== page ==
'If we have to put these orders up, we should have an explanation in plain English. That could be done with very little effort or expense.'
'This is not a problem isolated to Leicester City Council – it affects all authorities – but it is something we can deal with easily.'
The Leicester Mercury covered this here: http://www.leicestermercury.co.uk/Public-baffled-jargon-council-public-notices/story-19659063-detail/story.html  

The Mercury's Editorial also backed my call: http://www.leicestermercury.co.uk/Mercury-opinion-Ban-jargon-public-documents/story-19667331-detail/story.html

All public bodies and legislatures should use Plain English including councils, public agencies, national parliaments and the European Parliament.

World Mental Health Day | Leicester Mercury column

Column for the Leicester Mercury for World Mental Health Day.

Thursday this week is World Mental Health Day. This is an important and timely occasion to consider the city’s approach to mental health.

Good mental health is as important as good physical health and this should be a guiding principle of all those organisations providing health services in Leicester. In recent years we have seen improvements in the NHS approach to mental health but there is much more to do. Much of what the NHS does for mental health problems does not share the same limelight as services for physical illness.

This has to change. There remains an urgent need to push mental health services beyond their historic Cinderella status in the NHS. There are two reasons why this is vital. First, because anyone accessing services for mental health problem deserves nothing but the best. I want mental health services in our NHS and in Leicester to be the best. This should not just be an expectation but our challenge to organisations providing services.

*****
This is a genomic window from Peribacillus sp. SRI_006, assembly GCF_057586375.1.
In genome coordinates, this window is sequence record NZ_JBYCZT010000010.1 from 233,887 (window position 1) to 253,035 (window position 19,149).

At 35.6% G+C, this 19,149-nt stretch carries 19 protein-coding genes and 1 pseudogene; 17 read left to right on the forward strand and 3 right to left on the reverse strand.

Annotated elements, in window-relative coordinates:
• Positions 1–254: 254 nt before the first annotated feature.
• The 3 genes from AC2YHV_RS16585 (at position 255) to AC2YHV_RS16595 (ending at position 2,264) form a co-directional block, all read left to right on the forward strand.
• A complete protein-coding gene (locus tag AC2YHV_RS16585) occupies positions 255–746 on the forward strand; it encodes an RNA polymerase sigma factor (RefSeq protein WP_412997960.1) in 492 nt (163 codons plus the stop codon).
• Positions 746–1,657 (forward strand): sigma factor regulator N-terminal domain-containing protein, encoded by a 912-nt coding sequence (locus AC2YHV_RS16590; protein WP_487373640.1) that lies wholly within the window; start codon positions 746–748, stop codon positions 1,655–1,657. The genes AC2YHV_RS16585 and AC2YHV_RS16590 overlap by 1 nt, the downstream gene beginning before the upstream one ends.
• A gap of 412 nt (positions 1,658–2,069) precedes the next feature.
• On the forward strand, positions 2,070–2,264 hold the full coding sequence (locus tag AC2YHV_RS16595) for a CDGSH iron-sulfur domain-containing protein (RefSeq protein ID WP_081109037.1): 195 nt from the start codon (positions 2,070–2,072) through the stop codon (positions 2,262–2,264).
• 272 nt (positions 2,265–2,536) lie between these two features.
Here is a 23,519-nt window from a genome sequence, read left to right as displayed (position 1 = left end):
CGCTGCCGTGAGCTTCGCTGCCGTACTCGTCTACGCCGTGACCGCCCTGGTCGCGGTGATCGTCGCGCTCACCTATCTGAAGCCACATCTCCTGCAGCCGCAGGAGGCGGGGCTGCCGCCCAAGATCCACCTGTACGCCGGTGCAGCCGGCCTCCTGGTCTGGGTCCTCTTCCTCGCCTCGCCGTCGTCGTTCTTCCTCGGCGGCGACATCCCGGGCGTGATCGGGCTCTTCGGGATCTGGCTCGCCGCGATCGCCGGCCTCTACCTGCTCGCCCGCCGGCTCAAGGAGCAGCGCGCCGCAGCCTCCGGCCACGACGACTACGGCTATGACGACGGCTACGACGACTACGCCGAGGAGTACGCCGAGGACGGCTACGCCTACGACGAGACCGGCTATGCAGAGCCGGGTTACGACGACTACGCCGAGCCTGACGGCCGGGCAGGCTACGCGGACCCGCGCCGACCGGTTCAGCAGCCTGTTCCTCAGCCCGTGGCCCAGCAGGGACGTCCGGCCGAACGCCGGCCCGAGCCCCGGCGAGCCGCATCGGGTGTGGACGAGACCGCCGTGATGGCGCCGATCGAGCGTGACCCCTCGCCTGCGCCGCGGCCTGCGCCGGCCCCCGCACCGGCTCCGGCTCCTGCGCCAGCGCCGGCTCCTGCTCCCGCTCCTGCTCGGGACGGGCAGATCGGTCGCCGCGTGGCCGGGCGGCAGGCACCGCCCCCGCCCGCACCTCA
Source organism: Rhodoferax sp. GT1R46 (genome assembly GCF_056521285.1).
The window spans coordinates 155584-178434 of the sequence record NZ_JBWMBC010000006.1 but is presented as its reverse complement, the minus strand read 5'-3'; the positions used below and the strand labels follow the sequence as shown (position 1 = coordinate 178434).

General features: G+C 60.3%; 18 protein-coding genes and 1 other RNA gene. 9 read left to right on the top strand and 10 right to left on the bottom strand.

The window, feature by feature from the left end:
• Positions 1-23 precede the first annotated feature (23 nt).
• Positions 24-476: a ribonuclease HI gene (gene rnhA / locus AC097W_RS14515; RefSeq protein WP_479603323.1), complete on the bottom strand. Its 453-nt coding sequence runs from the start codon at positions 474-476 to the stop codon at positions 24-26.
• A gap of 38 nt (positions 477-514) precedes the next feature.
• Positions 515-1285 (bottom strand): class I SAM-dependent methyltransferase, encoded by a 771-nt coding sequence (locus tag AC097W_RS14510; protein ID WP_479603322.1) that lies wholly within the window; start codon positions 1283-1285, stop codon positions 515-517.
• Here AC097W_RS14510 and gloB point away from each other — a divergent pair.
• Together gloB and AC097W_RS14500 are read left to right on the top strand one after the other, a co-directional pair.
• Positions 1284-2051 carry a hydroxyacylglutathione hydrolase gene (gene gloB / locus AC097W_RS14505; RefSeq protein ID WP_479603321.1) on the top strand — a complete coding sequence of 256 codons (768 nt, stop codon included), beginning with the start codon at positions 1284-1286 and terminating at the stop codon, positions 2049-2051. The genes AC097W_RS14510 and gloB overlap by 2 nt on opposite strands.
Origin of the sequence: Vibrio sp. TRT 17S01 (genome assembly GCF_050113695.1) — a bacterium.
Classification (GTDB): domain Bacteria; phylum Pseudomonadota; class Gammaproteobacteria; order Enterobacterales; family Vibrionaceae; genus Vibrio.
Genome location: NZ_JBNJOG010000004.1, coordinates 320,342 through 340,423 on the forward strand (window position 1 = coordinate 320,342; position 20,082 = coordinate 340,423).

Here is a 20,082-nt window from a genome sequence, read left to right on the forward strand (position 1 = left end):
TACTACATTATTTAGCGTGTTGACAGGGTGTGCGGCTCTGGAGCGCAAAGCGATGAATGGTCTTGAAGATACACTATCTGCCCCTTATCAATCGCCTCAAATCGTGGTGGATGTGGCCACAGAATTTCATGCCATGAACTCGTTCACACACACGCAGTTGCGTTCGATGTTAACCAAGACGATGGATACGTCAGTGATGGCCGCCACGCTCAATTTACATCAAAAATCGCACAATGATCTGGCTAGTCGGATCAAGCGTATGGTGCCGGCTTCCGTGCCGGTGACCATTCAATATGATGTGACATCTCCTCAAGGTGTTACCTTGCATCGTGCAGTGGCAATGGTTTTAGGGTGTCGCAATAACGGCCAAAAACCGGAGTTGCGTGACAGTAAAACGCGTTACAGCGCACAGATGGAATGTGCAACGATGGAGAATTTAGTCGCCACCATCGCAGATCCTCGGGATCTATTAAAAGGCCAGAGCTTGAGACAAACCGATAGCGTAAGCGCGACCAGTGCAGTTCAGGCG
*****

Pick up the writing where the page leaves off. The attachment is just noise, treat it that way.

The second reason is that we need to shift perceptions and understanding of mental health in society. There remains a stubborn stigma around mental illness. Take the recent examples of two major supermarket chains selling ‘Mental Patient’ and ‘Psycho Ward’ fancy dress costumes. These offensive products led to a public backlash and both costumes were withdrawn from sale and the supermarket companies made donations to mental health charities.

This example illustrates the challenge we still face in tackling stigma and securing a more positive, mature and understanding approach to mental health in society. It remains too easy for some to slip back into clumsy language and a view of mental illness that is of a bygone era.

I am determined that here in Leicester we work to be a city that challenges stigma, properly understands mental health and has an ambitious approach to better mental health and wellbeing. Improving mental health is one of five key priorities set out in the city’s joint health and wellbeing strategy which was agreed and adopted by partners, including the city council, in April this year.

The city’s health and wellbeing board will work with partners including the city council, GPs, hospital trusts, voluntary groups and patients to make this happen. Mental health services in Leicester need to meet the expectations of patients and the whole community.

Challenging stigma and improving levels of understanding and awareness of mental illness requires a collective effort across different organisations. World Mental Health Day is a useful opportunity to reflect on the importance of this task but to also to reaffirm our commitment and determination to address it.

This column was first appeared in the Leicester Mercury, 10 October 2013.